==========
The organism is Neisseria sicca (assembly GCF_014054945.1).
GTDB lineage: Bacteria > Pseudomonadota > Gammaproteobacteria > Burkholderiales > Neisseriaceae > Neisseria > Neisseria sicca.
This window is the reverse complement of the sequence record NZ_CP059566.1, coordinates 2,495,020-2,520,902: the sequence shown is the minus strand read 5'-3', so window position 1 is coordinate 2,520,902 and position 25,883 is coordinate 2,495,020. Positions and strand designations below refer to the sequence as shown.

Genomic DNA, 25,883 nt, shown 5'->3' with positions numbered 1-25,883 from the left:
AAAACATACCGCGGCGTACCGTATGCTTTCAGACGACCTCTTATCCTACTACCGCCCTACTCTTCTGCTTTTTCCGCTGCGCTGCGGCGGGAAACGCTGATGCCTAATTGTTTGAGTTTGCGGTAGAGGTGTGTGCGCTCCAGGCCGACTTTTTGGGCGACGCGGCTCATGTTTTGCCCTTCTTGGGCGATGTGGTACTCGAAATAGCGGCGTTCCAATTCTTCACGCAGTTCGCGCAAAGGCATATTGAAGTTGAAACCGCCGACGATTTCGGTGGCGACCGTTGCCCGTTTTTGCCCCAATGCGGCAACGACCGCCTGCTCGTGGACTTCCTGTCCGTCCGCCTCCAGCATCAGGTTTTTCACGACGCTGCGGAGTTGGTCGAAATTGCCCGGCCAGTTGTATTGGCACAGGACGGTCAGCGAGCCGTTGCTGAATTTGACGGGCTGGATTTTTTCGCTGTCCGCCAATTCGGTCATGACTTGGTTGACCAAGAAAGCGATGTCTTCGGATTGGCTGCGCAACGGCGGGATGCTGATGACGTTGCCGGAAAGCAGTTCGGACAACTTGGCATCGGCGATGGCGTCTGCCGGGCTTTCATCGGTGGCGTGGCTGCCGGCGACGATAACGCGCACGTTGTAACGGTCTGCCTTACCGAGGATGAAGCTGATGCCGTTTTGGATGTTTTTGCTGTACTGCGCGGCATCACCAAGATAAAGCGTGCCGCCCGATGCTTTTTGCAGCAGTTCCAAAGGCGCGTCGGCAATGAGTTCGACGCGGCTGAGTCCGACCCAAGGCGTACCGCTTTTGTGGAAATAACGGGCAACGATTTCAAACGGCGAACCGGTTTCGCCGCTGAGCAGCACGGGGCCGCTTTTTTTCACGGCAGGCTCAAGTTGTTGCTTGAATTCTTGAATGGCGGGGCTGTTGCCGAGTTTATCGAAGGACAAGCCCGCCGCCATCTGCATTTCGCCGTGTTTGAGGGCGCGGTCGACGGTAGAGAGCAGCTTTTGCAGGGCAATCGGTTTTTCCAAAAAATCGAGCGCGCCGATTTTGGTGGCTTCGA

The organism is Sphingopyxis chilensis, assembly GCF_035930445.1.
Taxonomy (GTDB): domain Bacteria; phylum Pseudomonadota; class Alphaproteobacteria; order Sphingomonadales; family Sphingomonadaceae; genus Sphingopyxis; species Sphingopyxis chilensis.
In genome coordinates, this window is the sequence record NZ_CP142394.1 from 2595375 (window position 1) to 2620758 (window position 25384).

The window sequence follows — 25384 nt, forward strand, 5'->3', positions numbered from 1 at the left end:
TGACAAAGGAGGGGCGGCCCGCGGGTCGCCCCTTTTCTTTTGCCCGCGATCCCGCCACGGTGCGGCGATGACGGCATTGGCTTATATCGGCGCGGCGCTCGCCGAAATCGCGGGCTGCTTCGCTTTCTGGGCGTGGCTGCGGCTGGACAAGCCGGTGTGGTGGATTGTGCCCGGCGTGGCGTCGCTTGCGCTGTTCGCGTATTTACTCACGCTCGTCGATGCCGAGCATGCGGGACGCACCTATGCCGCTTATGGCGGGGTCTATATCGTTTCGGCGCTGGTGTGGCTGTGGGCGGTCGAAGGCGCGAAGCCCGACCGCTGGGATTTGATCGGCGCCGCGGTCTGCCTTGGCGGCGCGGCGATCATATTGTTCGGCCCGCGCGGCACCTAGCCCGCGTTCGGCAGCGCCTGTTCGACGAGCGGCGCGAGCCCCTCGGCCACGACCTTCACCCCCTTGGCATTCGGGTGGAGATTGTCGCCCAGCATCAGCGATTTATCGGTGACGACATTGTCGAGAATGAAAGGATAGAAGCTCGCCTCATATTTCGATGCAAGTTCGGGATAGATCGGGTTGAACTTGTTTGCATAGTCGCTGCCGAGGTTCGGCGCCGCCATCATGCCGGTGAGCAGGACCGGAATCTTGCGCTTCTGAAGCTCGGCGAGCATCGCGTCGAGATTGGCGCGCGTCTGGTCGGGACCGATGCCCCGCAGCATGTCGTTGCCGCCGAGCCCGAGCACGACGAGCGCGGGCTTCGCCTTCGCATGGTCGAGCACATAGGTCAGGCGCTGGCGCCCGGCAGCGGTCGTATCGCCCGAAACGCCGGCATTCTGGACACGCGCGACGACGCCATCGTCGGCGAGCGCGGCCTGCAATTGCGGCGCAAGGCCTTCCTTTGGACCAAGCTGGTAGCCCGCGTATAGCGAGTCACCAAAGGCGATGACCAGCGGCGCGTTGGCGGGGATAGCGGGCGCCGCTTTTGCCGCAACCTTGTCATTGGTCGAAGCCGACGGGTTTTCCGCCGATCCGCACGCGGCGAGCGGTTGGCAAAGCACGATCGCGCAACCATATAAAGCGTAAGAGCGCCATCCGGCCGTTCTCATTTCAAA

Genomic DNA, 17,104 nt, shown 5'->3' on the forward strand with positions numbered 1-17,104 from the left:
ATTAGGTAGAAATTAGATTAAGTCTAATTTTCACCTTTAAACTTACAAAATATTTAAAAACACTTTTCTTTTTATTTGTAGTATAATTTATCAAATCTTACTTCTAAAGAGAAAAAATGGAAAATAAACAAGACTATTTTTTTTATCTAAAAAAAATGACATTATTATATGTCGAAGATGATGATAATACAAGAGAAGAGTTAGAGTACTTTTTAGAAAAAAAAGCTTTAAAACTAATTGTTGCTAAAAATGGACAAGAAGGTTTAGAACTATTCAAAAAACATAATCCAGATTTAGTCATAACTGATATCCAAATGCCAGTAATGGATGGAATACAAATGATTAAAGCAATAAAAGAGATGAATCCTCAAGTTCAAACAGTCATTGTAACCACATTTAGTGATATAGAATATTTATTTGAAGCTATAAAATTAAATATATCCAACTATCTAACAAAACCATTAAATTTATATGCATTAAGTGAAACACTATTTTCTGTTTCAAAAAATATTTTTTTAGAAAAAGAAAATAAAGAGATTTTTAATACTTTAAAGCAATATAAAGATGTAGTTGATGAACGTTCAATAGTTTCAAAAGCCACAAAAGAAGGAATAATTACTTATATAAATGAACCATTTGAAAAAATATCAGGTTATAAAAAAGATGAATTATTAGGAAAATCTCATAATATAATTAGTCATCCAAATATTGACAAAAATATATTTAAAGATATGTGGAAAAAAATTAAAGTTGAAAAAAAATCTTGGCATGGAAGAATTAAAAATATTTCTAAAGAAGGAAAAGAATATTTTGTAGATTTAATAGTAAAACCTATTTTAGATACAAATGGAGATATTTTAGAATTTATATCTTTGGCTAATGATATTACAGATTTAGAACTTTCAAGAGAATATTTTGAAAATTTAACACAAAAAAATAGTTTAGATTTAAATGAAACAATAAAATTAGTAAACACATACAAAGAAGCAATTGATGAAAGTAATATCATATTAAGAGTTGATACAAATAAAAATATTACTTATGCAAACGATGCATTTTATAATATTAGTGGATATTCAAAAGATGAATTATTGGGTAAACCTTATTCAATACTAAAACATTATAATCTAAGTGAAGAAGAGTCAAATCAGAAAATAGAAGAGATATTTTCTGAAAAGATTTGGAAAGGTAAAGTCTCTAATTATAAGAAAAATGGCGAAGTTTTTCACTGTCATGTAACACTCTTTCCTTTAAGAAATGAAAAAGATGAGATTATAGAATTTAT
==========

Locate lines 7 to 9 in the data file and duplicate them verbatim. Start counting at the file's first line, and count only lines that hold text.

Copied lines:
Taxonomy (GTDB): domain Bacteria; phylum Pseudomonadota; class Alphaproteobacteria; order Sphingomonadales; family Sphingomonadaceae; genus Sphingopyxis; species Sphingopyxis chilensis.
In genome coordinates, this window is the sequence record NZ_CP142394.1 from 2595375 (window position 1) to 2620758 (window position 25384).

The window sequence follows — 25384 nt, forward strand, 5'->3', positions numbered from 1 at the left end: